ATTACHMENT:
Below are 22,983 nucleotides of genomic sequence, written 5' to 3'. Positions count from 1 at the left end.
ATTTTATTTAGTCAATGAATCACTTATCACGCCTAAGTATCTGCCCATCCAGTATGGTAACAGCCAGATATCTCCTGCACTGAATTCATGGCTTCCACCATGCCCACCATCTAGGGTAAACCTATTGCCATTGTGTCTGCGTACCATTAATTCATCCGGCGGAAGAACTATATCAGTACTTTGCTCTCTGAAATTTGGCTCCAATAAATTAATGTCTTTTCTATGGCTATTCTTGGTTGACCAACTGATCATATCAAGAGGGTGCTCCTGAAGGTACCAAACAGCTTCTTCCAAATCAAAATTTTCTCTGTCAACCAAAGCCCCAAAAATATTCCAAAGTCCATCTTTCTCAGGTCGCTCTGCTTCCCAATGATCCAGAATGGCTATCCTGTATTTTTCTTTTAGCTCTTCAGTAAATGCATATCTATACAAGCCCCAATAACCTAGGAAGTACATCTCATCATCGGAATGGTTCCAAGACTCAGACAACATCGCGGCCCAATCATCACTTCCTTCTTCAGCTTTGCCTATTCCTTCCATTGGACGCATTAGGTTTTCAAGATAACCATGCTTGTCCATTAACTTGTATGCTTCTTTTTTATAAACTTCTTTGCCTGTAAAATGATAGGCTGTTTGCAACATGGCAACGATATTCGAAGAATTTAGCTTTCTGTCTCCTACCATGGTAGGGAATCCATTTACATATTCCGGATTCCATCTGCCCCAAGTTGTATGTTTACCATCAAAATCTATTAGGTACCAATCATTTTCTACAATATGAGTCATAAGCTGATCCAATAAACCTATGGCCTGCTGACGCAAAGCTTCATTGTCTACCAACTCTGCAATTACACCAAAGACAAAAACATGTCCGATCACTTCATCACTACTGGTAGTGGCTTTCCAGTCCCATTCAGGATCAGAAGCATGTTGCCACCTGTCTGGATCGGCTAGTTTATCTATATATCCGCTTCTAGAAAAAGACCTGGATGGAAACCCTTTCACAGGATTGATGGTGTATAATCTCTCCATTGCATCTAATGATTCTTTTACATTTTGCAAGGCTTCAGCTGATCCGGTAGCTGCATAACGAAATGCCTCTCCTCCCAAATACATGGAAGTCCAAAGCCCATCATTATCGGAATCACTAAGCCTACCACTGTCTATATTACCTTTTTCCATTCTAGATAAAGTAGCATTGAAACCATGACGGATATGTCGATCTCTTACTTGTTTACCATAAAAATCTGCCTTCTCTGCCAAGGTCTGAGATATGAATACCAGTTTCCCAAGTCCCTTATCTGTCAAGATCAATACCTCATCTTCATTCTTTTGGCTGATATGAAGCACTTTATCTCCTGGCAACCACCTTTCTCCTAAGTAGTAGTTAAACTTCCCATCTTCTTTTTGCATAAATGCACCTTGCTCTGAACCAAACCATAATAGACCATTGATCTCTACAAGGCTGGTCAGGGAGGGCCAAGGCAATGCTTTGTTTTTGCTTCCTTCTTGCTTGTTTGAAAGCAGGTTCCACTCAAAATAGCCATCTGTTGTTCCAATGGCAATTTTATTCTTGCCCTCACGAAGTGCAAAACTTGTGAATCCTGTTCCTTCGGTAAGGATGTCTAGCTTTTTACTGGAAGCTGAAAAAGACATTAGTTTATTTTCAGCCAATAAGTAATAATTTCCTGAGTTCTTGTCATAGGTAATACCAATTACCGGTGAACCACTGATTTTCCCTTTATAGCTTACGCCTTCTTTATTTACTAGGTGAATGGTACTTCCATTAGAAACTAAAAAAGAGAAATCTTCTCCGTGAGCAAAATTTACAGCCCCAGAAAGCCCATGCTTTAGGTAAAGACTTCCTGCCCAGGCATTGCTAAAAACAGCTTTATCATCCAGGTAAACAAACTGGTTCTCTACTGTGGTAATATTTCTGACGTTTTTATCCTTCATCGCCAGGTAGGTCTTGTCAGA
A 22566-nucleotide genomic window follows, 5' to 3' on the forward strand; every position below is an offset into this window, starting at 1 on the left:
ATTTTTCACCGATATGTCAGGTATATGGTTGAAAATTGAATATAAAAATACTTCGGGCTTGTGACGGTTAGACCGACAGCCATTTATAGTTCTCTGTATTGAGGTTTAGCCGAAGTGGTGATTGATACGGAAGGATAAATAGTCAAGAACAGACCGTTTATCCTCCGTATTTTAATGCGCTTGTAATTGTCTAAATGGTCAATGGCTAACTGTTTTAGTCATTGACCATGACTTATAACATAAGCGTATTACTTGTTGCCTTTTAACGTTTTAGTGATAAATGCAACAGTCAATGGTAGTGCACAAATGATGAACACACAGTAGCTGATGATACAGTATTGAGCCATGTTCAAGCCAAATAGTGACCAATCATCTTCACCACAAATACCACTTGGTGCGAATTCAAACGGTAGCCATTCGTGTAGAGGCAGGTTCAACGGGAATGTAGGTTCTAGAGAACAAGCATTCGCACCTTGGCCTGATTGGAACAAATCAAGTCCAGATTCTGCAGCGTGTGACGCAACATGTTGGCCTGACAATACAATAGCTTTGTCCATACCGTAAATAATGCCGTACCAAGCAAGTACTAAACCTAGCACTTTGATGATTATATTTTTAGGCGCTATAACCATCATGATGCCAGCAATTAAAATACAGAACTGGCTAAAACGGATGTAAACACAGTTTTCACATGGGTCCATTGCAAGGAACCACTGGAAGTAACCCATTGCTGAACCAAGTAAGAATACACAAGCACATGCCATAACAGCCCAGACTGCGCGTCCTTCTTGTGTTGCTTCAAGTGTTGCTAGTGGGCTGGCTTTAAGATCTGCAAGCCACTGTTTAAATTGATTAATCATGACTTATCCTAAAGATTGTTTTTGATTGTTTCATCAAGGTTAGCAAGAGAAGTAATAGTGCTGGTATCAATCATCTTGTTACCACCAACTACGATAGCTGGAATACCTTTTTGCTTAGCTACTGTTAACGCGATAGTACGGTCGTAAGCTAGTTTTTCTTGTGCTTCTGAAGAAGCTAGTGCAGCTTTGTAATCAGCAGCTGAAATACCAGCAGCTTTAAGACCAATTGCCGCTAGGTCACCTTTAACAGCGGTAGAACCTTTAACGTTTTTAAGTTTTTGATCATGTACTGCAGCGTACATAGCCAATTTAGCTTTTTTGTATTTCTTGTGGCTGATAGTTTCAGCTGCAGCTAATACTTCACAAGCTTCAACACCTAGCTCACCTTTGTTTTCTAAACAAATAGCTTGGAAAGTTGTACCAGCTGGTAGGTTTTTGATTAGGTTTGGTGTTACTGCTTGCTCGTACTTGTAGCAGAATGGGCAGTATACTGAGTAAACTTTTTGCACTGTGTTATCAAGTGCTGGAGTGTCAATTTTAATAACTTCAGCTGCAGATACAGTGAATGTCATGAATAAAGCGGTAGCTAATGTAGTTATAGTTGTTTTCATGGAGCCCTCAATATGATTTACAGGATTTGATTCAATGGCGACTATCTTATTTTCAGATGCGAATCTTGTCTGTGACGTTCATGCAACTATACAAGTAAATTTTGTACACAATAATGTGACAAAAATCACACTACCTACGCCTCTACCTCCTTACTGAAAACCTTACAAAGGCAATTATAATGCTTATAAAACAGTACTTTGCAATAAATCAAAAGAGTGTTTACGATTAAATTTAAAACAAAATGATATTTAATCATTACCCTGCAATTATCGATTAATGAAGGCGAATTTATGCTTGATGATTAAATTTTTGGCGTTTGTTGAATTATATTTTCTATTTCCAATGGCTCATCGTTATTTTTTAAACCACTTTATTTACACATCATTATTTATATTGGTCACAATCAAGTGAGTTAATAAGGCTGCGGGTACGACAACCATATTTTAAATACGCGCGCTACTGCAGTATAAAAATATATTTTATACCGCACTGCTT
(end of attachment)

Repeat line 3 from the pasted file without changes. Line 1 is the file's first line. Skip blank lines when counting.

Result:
A 22566-nucleotide genomic window follows, 5' to 3' on the forward strand; every position below is an offset into this window, starting at 1 on the left: